The eighth paper, Monica G. Cojocaru investigates the evolution of a class of noncooperative games. The main idea is to unify the evolutionary variational inequalities with a hybrid dynamical system framework. The paper begins with an introduction of vaccinating games and evolutionary variational inequalities. The author formulates the dynamic games in the terms of game theory and gives a detailed discussion of hybrid systems. The efficiency of the hybrid system approach is used to study the evolution of population groups’ strategies engaged in a noncooperative vaccinating game over a finite timer interval.
The ninth paper, by Annamaria Barbagallo, studies a general evolutionary traffic network where the author introduces some delay effects. In particular, starting from the weighted quasi-variational in-equalities, which are useful to characterize the congested traffic equilibrium problem, the author addresses the retarded weighted network proving the equivalence between the equilibrium conditions and the generalized Wardrop’s principle. The main result of the paper is that the increasing of the weight on a path causes the decreasing of flow on that path and, analogously, the increasing of the weight on the path cost function causes an increasing on the path cost. Hence the introduction of weights leads to reduce the flow on the more expensive paths.
The last paper, by Giovanni Anello, Maria B. Donato, and Monica Milasi, studies an existence result of competitive equilibrium points in a Walrasian pure exchange economy involving quasi-concave utility functions. The competitive equilibrium conditions are equivalent to a generalized quasi-variational inequality, then by using a variational approach, the authors are able to achieve the existence of competitive equilibrium points. The aim of this paper is to weaken the concavity condition on utility functions by assuming that they are quasi-concave. This paper is published in advanced in Optim. Eng. 13(2), pp. 169–179 (2012).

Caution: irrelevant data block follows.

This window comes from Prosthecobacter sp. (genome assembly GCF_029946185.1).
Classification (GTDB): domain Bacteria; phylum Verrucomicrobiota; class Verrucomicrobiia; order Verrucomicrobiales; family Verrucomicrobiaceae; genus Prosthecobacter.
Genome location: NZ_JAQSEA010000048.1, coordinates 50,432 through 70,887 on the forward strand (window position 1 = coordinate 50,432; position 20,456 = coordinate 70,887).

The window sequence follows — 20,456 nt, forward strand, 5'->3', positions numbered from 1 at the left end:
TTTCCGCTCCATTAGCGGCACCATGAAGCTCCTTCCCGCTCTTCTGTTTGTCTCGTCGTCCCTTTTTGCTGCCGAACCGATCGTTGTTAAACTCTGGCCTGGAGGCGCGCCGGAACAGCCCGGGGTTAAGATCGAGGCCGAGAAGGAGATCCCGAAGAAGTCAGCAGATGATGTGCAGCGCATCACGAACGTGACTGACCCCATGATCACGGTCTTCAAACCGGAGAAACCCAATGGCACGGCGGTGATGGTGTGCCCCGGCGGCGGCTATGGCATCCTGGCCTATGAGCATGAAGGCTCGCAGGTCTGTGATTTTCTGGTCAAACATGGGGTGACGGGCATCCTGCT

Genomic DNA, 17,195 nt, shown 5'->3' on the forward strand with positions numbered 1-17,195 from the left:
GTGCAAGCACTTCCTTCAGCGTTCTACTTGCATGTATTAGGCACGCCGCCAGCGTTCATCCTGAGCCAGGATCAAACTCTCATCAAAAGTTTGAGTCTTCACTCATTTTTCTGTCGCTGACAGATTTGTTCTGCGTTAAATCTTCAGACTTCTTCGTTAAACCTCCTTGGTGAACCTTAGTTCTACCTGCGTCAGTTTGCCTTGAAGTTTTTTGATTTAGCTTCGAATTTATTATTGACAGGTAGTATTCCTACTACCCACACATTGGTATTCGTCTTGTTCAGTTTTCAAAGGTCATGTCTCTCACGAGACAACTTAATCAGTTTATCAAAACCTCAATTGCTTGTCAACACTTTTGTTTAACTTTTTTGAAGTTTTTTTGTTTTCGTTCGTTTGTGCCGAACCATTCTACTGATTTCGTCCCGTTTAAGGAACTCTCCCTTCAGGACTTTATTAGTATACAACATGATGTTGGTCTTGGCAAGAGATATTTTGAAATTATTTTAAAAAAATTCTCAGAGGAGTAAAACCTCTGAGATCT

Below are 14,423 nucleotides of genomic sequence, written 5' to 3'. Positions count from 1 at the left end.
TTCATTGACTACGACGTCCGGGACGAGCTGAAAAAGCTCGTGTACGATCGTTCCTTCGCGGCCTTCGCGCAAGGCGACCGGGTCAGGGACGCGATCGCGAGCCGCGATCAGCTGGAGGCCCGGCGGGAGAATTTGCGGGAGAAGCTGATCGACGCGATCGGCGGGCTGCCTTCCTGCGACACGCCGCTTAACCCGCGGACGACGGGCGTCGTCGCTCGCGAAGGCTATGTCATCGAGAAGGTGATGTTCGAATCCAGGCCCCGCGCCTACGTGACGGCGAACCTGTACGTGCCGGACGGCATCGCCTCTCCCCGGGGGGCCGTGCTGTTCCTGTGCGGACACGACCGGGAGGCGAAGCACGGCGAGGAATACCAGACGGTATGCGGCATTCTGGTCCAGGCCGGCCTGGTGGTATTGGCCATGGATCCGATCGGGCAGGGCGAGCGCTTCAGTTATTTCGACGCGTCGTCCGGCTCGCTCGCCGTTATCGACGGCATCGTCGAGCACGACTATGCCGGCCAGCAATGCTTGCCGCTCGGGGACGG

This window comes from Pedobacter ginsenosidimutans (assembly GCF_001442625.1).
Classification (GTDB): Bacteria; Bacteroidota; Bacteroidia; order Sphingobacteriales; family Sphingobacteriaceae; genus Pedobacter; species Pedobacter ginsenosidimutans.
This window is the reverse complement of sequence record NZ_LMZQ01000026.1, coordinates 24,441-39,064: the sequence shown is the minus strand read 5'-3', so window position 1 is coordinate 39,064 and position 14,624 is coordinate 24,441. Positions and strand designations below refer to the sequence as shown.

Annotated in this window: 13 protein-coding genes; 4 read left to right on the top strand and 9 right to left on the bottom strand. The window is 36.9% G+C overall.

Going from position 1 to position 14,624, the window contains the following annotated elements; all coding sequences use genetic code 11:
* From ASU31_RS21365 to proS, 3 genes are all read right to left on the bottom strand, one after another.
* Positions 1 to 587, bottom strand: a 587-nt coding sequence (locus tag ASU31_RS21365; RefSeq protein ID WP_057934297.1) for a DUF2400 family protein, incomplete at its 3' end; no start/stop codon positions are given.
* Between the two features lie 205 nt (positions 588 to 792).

As a final note, I would like to express my gratitude to all the authors for their contribution and collaboration, and to the many reviewers, who generously participated in the elaboration of this issue, for their comments, suggestions and timely responses. I would also like to extend my sincere thanks to the Editor-in-Chief, Prof. Tamas Terlaky, for his support for this focused issue. Special thanks are also due to Journal Editorial Office, for providing valuable technical and administrative support, during the reviewing process.
Mohamed A. Tawhid